It is important to teach the owner to observe the cat actually breathing, because cats initially may hold their breath when introduced to this form of treatment.
The procedure is not time-consuming, but it can be helpful to acclimate the cat to the mask. When administering inhalation therapy, the MDI is first shaken to open an internal valve within the canister, and then it is attached to the spacer. The mask attached to the other end of the spacer is placed snuggly on the animal's nose or muzzle, and the MDI is pressed to release the medication into the spacer.
The primary signs of chronic bronchial disease include cough and wheeze, and these signs are frequently the result of some degree of airway smooth muscle contraction. In clinical practice, it usually is difficult to distinguish between chronic bronchitis and asthma in coughing cats. It is tempting to treat coughing cats with suspected bronchial disease by using only bronchodilators to relax the airway smooth muscle contraction. Although this is a central method of treatment when acute signs develop, it is critically important to understand that asthmatic and bronchitic airways show evidence of chronic ongoing inflammation whether the cat is symptomatic or not. Therefore, treatment strategies are most successful if they are directed toward decreasing the underlying inflammatory component of the disease in addition to addressing the acute clinical signs of cough, wheeze and increased respiratory effort.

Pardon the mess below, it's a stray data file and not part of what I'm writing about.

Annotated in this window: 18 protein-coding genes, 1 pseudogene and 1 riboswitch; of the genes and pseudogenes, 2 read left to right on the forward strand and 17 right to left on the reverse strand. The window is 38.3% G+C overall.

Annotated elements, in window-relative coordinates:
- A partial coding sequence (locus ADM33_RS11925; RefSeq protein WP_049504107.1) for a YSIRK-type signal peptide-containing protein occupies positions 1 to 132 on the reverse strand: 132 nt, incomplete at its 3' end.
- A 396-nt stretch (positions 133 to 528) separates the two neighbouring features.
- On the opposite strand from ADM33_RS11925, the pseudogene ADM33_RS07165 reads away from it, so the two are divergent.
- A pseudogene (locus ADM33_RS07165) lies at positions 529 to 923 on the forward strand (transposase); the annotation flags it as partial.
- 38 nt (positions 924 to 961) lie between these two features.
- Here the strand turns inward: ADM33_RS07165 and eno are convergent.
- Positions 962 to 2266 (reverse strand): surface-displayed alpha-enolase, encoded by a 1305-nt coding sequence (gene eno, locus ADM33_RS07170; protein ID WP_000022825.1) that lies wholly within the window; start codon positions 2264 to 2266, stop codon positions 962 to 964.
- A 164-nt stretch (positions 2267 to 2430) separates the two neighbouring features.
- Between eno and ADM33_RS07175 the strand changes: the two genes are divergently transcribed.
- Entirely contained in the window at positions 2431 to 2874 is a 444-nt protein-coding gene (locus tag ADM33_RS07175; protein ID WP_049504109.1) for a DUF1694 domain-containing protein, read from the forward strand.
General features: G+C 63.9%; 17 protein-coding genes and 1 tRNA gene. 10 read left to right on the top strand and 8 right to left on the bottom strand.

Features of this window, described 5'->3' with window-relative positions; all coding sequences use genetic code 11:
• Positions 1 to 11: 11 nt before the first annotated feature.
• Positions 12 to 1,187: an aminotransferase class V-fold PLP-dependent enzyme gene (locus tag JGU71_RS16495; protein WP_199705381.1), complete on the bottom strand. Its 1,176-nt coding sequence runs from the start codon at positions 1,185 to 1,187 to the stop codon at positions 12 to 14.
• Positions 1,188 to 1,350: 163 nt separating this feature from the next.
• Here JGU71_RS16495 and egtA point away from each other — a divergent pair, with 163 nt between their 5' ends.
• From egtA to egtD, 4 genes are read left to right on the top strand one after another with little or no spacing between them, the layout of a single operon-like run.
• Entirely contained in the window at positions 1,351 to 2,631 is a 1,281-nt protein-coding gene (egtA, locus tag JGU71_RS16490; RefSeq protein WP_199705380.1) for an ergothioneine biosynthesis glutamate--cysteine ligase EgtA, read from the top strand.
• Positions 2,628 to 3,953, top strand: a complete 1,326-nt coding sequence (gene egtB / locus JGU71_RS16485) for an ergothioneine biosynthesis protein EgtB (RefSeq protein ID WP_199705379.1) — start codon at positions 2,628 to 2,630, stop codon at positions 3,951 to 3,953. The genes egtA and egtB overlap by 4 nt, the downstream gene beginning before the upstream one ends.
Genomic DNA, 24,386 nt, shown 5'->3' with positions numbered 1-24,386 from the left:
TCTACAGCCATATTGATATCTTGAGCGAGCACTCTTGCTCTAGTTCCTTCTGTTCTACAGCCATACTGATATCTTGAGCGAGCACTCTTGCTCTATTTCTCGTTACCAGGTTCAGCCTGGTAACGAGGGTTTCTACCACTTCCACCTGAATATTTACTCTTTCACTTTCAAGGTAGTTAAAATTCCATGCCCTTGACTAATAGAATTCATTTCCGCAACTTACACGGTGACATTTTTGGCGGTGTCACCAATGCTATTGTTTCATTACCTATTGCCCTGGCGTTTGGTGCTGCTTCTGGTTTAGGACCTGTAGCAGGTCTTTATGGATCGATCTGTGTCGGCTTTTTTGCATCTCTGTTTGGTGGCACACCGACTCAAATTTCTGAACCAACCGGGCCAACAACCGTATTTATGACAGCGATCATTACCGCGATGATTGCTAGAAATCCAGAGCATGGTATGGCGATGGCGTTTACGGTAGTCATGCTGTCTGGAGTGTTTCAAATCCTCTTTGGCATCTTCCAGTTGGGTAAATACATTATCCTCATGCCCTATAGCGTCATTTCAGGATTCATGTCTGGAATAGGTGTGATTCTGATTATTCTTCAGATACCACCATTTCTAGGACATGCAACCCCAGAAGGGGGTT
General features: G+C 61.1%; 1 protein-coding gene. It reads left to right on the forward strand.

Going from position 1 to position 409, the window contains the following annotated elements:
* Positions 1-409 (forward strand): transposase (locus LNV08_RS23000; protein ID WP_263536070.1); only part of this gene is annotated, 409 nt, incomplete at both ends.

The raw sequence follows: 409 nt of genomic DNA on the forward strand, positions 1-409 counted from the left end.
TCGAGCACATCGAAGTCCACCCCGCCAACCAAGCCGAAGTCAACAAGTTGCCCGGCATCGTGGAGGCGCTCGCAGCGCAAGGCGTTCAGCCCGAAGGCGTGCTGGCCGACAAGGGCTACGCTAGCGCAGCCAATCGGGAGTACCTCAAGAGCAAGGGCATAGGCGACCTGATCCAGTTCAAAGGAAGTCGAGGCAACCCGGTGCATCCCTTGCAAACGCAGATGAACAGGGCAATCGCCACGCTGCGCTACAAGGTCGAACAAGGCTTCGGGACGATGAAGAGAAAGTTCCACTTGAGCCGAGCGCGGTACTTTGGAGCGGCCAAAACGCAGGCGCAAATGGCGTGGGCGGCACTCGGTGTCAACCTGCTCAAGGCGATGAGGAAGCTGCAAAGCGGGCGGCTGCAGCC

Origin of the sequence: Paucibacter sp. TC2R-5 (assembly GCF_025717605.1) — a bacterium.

The most effective long-term treatment of chronic non-infectious bronchial disease is systemically administered corticosteroids. This class of drugs is most likely to suppress airway inflammation, a process orchestrated by a network of proteins (cytokines) that act on circulating and structural airway cells. An important effect of steroids is to inhibit the synthesis of genes for cytokines that are important in generating airway inflammation. The side effects of systemic steroid medications given for long periods are undesirable. Fortunately, inhaled steroids have become available that do not cause systemic side effects, and this therapeutic approach has greatly enhanced our ability to treat cats with bronchial disease. Treatment of bronchitic or asthmatic cats begins with signs that occur more than once weekly (without medication) and includes prednisolone, 1 to 2 mg/kg orally every 12 hours for five to seven days. At this point, the majority of newly diagnosed cats have greatly diminished signs. The dose of steroids is then tapered slowly, over at least two to three months. This approach is much more effective than giving low doses of prednisone for short periods and in response to acute flare-ups. Cats with signs that occur less than once weekly (without medication) generally are not considered to have chronic active inflammatory airways. These cats may be safely treated with bronchodilators when needed. Some cats are effectively and safely managed by administration of low-dose, alternative-day corticosteroids. However, most cats with chronic bronchial disease continue to wheeze/cough when treated in this conservative manner. For cats with a good response to higher doses of consistently administered systemic corticosteroids, inhaled corticosteroid therapy should be encouraged as an alternative to reduce adverse effects. The most commonly used inhaled corticosteroid is fluticasone propionate, a synthetic corticosteroid with an 18-fold higher affinity for the corticosteroid receptor when compared to dexamethasone. Binding of the steroid to this receptor results in a new molecular complex that leads to up or down regulation of the gene and its products. Fluticasone, like other corticosteroids, acts to inhibit mast cells, eosinophils, lymphocytes, neutrophils and macrophages involved in the generation and exacerbation of allergic airway inflammation by transcriptional regulation of these target genes. Preformed and newly secreted mediators including histamine, eicosanoids, leukotrienes and multiple cytokines are inhibited as well. Fluticasone is a large molecule and acts topically within the airway mucosa. Because there is delayed absorption across mucosal epithelium, there is minimal oral systemic bioavailability. Plasma levels do not predict therapeutic effects. This explains the lack of systemic side effects. Optimal clinical effects, therefore, may not occur for one to two weeks. The drug usually comes in three strengths: 44 mcg, 110 mcg and 220 mcg per actuation. The 44-mcg dosing twice daily does not consistently result in acceptable clinical responses. For cats with mild to moderate disease, 110 mcg given twice daily frequently results in clinical responses equivalent to that achieved by administration of 5 mg oral doses of prednisone given BID. Cats with more serious disease may require 220 mcg inhaled BID. Administration of fluticasone more than twice daily has not resulted in clinical benefit.